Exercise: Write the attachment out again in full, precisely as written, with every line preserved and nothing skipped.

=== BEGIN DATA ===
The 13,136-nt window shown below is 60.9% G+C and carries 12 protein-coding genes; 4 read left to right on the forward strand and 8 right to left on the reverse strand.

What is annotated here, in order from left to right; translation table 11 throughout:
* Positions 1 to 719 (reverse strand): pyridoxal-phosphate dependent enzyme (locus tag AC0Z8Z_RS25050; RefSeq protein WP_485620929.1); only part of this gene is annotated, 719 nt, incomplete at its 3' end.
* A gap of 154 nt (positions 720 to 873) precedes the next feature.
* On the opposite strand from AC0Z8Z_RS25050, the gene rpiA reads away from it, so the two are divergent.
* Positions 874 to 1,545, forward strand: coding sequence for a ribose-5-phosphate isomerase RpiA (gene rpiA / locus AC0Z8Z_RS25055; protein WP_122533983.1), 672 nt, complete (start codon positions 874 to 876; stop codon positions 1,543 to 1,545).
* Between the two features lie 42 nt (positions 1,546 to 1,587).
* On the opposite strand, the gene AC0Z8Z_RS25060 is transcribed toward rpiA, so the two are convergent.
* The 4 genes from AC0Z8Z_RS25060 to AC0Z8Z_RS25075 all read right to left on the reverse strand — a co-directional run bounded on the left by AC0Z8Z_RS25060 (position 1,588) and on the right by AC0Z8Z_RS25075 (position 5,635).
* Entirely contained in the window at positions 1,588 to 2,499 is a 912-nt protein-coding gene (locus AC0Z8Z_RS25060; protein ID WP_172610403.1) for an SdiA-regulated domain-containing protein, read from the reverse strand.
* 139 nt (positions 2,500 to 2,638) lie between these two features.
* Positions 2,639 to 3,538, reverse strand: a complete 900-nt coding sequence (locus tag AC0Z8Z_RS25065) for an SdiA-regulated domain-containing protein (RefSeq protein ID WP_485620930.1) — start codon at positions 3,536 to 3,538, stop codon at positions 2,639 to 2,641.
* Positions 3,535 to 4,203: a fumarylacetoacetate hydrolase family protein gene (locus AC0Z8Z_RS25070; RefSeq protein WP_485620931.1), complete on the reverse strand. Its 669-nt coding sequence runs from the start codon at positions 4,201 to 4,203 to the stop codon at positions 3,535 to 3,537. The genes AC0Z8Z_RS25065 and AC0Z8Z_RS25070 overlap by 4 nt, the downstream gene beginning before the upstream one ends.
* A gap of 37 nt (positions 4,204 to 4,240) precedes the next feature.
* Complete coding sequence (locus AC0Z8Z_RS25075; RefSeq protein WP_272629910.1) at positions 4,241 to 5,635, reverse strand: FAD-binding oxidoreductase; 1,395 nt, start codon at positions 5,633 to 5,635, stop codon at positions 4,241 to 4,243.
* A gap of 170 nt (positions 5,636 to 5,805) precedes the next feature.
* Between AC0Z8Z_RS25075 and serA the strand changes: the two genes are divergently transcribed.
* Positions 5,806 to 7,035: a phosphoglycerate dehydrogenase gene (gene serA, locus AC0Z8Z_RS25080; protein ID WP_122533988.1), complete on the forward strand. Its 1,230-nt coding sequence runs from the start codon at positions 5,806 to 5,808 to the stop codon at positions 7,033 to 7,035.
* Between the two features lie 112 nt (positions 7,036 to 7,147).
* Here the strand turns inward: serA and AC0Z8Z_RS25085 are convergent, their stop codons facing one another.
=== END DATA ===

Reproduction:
The 13,136-nt window shown below is 60.9% G+C and carries 12 protein-coding genes; 4 read left to right on the forward strand and 8 right to left on the reverse strand.

What is annotated here, in order from left to right; translation table 11 throughout:
* Positions 1 to 719 (reverse strand): pyridoxal-phosphate dependent enzyme (locus tag AC0Z8Z_RS25050; RefSeq protein WP_485620929.1); only part of this gene is annotated, 719 nt, incomplete at its 3' end.
* A gap of 154 nt (positions 720 to 873) precedes the next feature.
* On the opposite strand from AC0Z8Z_RS25050, the gene rpiA reads away from it, so the two are divergent.
* Positions 874 to 1,545, forward strand: coding sequence for a ribose-5-phosphate isomerase RpiA (gene rpiA / locus AC0Z8Z_RS25055; protein WP_122533983.1), 672 nt, complete (start codon positions 874 to 876; stop codon positions 1,543 to 1,545).
* Between the two features lie 42 nt (positions 1,546 to 1,587).
* On the opposite strand, the gene AC0Z8Z_RS25060 is transcribed toward rpiA, so the two are convergent.
* The 4 genes from AC0Z8Z_RS25060 to AC0Z8Z_RS25075 all read right to left on the reverse strand — a co-directional run bounded on the left by AC0Z8Z_RS25060 (position 1,588) and on the right by AC0Z8Z_RS25075 (position 5,635).
* Entirely contained in the window at positions 1,588 to 2,499 is a 912-nt protein-coding gene (locus AC0Z8Z_RS25060; protein ID WP_172610403.1) for an SdiA-regulated domain-containing protein, read from the reverse strand.
* 139 nt (positions 2,500 to 2,638) lie between these two features.
* Positions 2,639 to 3,538, reverse strand: a complete 900-nt coding sequence (locus tag AC0Z8Z_RS25065) for an SdiA-regulated domain-containing protein (RefSeq protein ID WP_485620930.1) — start codon at positions 3,536 to 3,538, stop codon at positions 2,639 to 2,641.
* Positions 3,535 to 4,203: a fumarylacetoacetate hydrolase family protein gene (locus AC0Z8Z_RS25070; RefSeq protein WP_485620931.1), complete on the reverse strand. Its 669-nt coding sequence runs from the start codon at positions 4,201 to 4,203 to the stop codon at positions 3,535 to 3,537. The genes AC0Z8Z_RS25065 and AC0Z8Z_RS25070 overlap by 4 nt, the downstream gene beginning before the upstream one ends.
* A gap of 37 nt (positions 4,204 to 4,240) precedes the next feature.
* Complete coding sequence (locus AC0Z8Z_RS25075; RefSeq protein WP_272629910.1) at positions 4,241 to 5,635, reverse strand: FAD-binding oxidoreductase; 1,395 nt, start codon at positions 5,633 to 5,635, stop codon at positions 4,241 to 4,243.
* A gap of 170 nt (positions 5,636 to 5,805) precedes the next feature.
* Between AC0Z8Z_RS25075 and serA the strand changes: the two genes are divergently transcribed.
* Positions 5,806 to 7,035: a phosphoglycerate dehydrogenase gene (gene serA, locus AC0Z8Z_RS25080; protein ID WP_122533988.1), complete on the forward strand. Its 1,230-nt coding sequence runs from the start codon at positions 5,806 to 5,808 to the stop codon at positions 7,033 to 7,035.
* Between the two features lie 112 nt (positions 7,036 to 7,147).
* Here the strand turns inward: serA and AC0Z8Z_RS25085 are convergent, their stop codons facing one another.